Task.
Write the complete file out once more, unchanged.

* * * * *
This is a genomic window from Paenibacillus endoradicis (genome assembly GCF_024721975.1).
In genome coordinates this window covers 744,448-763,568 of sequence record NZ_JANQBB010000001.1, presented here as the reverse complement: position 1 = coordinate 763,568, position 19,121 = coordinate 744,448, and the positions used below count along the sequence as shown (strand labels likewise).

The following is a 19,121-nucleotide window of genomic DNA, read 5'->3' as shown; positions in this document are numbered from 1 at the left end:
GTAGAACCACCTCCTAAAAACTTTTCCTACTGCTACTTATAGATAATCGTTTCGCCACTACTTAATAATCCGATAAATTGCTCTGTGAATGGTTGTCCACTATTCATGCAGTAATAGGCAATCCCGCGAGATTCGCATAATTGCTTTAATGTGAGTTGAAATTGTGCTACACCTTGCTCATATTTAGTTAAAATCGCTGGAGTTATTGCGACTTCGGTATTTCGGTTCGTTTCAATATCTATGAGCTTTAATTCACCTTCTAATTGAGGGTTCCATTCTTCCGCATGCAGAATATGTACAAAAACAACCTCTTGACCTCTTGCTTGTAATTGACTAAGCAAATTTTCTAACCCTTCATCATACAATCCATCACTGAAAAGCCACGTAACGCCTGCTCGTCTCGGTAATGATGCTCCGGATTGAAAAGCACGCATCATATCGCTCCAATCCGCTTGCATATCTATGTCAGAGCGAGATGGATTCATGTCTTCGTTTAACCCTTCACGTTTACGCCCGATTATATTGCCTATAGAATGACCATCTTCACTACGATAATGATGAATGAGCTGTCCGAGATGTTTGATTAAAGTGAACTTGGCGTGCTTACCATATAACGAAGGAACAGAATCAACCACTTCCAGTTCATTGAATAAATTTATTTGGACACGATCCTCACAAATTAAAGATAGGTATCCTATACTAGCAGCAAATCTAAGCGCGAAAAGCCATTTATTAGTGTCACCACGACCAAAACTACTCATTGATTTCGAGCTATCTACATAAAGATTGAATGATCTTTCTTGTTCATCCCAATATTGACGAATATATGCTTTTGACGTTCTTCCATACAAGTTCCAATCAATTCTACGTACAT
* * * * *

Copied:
This is a genomic window from Paenibacillus endoradicis (genome assembly GCF_024721975.1).
In genome coordinates this window covers 744,448-763,568 of sequence record NZ_JANQBB010000001.1, presented here as the reverse complement: position 1 = coordinate 763,568, position 19,121 = coordinate 744,448, and the positions used below count along the sequence as shown (strand labels likewise).

The following is a 19,121-nucleotide window of genomic DNA, read 5'->3' as shown; positions in this document are numbered from 1 at the left end:
GTAGAACCACCTCCTAAAAACTTTTCCTACTGCTACTTATAGATAATCGTTTCGCCACTACTTAATAATCCGATAAATTGCTCTGTGAATGGTTGTCCACTATTCATGCAGTAATAGGCAATCCCGCGAGATTCGCATAATTGCTTTAATGTGAGTTGAAATTGTGCTACACCTTGCTCATATTTAGTTAAAATCGCTGGAGTTATTGCGACTTCGGTATTTCGGTTCGTTTCAATATCTATGAGCTTTAATTCACCTTCTAATTGAGGGTTCCATTCTTCCGCATGCAGAATATGTACAAAAACAACCTCTTGACCTCTTGCTTGTAATTGACTAAGCAAATTTTCTAACCCTTCATCATACAATCCATCACTGAAAAGCCACGTAACGCCTGCTCGTCTCGGTAATGATGCTCCGGATTGAAAAGCACGCATCATATCGCTCCAATCCGCTTGCATATCTATGTCAGAGCGAGATGGATTCATGTCTTCGTTTAACCCTTCACGTTTACGCCCGATTATATTGCCTATAGAATGACCATCTTCACTACGATAATGATGAATGAGCTGTCCGAGATGTTTGATTAAAGTGAACTTGGCGTGCTTACCATATAACGAAGGAACAGAATCAACCACTTCCAGTTCATTGAATAAATTTATTTGGACACGATCCTCACAAATTAAAGATAGGTATCCTATACTAGCAGCAAATCTAAGCGCGAAAAGCCATTTATTAGTGTCACCACGACCAAAACTACTCATTGATTTCGAGCTATCTACATAAAGATTGAATGATCTTTCTTGTTCATCCCAATATTGACGAATATATGCTTTTGACGTTCTTCCATACAAGTTCCAATCAATTCTACGTACAT